Again, depending on your industry and needs for compliance, the length of time between your audits may vary. However, most of the time, you will report on your organization’s compliance annually. Make sure to have this information readily available to provide to your business partners. They may request that you perform an audit to ensure the health of your business before forming a business partnership or signing an agreement.

What Additional Information Can You Provide to Your Business Partner Prospects to Provide Assurance of Security and Compliance?

There are a number of additional things you can do to inform prospective business partners of your business’s health when it comes to security and compliance, including the following:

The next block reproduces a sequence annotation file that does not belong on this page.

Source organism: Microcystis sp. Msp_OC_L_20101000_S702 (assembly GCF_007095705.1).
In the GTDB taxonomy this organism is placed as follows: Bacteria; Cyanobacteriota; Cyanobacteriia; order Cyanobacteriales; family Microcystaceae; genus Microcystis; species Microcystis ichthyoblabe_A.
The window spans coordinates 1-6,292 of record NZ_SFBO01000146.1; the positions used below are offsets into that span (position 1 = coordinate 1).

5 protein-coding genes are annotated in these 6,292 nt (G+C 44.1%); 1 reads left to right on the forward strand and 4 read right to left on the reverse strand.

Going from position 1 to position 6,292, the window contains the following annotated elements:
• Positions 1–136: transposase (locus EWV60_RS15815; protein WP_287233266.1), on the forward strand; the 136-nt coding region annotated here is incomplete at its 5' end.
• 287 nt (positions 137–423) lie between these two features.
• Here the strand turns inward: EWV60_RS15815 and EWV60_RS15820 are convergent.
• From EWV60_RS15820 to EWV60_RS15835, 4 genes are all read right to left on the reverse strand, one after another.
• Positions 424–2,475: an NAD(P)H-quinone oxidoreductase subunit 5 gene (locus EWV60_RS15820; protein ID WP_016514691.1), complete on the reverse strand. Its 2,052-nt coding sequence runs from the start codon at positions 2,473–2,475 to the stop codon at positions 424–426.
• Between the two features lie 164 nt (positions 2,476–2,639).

1. Document Your Own Internal Security Evaluation Report

Prepare an internal report that you model after your choice of popular security frameworks. This less formal and proactive report offers your potential business partners context so you can engage in effective conversations.

2. Identify and Document Solutions Before Meeting

Avoid waiting until the last minute to resolve issues before meeting with potential technology vendors. If you anticipate issues with implementing their product, take a look at the timeline and try to determine the cost of implementing their product. Waiting until the last minute may end up costing you a great deal of money. Getting ahead of issues provides your clients with assurance that you have already started the vendor selection process and that they can start planning accordingly.

3. Build Security and Compliance Initiatives into Your Own Project and Budget